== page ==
(February 6, 2024) - Why 529 College Savings Plans are Perfect for Technical and Vocational Pathways
The landscape of higher education is constantly evolving and has even more so in the past few years as students began suddenly learning, studying, and networking from behind the screen. Recognizing that learning can happen from anywhere, at any time, and in a variety of ways is the foundation for increasing access to higher education.
Diversity in Education
When we think of higher education from a holistic point of view, it’s important to consider that employees who come to the workplace with education and training from vocational, technical and apprenticeship programs are equipped with practical knowledge and skills that allow them to be job-ready and prepared to meet the demands of the specific industry. Through practice and hands on learning next to licensed professionals, apprentices gain insights to the real work that may not resonate as well from a classroom setting alone. This approach can be meaningful to employees and employers alike.
Supporting Economic Recovery
The cost of pursuing a degree continues to increase and students may find themselves taking out more student loans than necessary and receiving a credential that may or may not best meet their career goals. Through individual savings efforts and a careful and thoughtful educational path that supports career goals and passions, students with technical and vocational training can often gain valuable skills at a more affordable cost and enter the workforce sooner. As a result, these students may find themselves in a high demand position with a competitive salary.
Using 529 Funds for Trade Schools and Apprenticeship Programs
Families who are saving for their child’s future education in a 529 plan can be confident that if their child prefers a program through a technical, vocational or apprenticeship pathway, their savings will cover a variety of those expenses.
Here are three tips for maximizing the benefits of a 529 plan for technical, vocational and apprenticeship training programs:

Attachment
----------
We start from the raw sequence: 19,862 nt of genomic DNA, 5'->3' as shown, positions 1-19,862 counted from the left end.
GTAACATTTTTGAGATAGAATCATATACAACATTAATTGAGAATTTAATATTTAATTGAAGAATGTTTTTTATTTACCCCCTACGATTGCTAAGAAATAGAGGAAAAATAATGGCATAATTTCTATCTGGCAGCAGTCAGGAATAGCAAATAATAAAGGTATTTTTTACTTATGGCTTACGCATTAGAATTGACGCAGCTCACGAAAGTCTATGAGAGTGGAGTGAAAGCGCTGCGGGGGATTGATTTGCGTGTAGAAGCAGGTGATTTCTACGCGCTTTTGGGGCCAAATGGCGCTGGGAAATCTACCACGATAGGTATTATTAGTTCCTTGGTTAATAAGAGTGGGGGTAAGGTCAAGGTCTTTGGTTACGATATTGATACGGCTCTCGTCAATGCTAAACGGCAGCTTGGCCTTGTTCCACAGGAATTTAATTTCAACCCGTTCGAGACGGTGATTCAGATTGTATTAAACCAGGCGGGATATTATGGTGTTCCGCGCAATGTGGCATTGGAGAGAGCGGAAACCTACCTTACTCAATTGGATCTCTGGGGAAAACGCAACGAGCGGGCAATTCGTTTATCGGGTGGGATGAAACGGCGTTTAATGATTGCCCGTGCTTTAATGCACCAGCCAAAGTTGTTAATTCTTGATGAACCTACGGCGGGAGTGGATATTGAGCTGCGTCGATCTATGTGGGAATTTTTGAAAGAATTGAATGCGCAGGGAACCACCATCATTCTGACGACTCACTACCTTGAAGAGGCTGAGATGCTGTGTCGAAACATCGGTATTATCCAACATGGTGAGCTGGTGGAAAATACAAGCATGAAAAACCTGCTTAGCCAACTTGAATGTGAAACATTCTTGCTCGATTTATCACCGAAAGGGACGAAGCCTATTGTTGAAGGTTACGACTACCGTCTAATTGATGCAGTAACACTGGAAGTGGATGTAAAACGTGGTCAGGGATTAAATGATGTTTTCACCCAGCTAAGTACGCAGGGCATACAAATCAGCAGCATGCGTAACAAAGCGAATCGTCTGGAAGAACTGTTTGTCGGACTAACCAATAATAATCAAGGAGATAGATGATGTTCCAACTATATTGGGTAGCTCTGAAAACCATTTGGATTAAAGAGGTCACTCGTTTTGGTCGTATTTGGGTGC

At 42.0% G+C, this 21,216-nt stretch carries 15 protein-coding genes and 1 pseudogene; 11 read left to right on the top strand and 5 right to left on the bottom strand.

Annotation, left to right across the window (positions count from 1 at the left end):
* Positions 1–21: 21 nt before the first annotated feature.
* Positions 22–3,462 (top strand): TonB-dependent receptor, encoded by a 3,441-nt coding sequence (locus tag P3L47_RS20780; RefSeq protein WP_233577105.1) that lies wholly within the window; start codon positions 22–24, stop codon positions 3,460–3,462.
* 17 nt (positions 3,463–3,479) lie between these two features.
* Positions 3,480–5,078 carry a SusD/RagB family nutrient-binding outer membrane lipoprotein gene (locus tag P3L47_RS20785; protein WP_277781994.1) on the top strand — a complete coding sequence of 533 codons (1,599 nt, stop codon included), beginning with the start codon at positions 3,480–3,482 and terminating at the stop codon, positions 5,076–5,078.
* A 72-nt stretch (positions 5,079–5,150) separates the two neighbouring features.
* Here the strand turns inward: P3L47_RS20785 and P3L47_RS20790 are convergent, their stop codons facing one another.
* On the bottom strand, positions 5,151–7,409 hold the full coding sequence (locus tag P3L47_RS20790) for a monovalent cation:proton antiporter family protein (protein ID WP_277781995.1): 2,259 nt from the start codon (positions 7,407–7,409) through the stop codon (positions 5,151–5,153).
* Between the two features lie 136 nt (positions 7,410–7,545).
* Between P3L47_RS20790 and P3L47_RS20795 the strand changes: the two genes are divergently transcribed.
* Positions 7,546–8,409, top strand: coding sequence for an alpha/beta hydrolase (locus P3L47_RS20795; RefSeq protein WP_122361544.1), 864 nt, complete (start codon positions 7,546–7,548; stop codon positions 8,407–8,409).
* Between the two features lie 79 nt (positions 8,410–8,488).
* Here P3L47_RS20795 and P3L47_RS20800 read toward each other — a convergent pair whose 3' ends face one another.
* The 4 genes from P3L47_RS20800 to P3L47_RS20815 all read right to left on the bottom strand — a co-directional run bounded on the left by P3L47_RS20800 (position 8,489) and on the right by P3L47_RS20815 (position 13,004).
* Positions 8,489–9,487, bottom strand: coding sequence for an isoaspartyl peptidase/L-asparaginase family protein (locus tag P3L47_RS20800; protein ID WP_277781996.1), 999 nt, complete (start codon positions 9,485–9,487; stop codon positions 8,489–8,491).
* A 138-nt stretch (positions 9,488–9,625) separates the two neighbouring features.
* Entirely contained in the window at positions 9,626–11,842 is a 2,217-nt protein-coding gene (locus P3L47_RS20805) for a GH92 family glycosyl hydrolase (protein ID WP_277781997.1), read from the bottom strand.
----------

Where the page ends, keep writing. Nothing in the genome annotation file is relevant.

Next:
- Research Qualified Institutions and Apprenticeship Programs: One of the first things to confirm is that the trade school meets the criteria as an eligible educational institution, or the apprenticeship program is registered with the U.S. Department of Labor. To search for trade schools, technical schools, career training, or certification programs use this career search tool sponsored by the Department of Labor. Having this information confirmed ahead of time will prevent any surprises later.
- Understand Qualified Educational Expenses: 529 savings plans can cover a variety of expenses, such as tuition, fees, required books and supplies and some room and board expenses. Additionally, apprenticeship program related materials and equipment may also be qualified. To be sure, the student and parents should review chapter 7 in IRS Publication 970 for specific details.
- Watch for Updates or Changes: Education policies, regulations and processes can change over time, and these changes can have both positive and negative impacts. It’s always best to keep up on news and information, particularly that coming from your 529 administrator or a financial or tax advisor.
Whether a student chooses to continue their education and earn a degree or certificate for their training, their options are wide open, and the experience will provide them a positive and lasting impact.
By embracing these diverse pathways and using savings options like a 529 plan, these future students can pursue careers that satisfy their passions and help them build a fulfilling career.
In the words of Malcolm X – “Education is the passport to the future, for tomorrow belongs to those who prepare for it today”. Let’s give the younger generation the encouragement to pursue their dreams, the tools and information to be financially prepared and the opportunities to create their educational pathways from the variety of available options.
By Jackie Ferrado, Associate Director for Community Engagement, WA529
Jackie Ferrado serves as the Associate Director for Community Engagement with the Washington 529 College and Education Savings Plans (WA529). Since 1998, tens of thousands of students have used more than $1.7 billion of their WA529 savings to attend colleges and trade schools in the U.S. and at least 15 foreign countries. Outside of work, Jackie enjoys baking, reading, and spending time with her three grandchildren.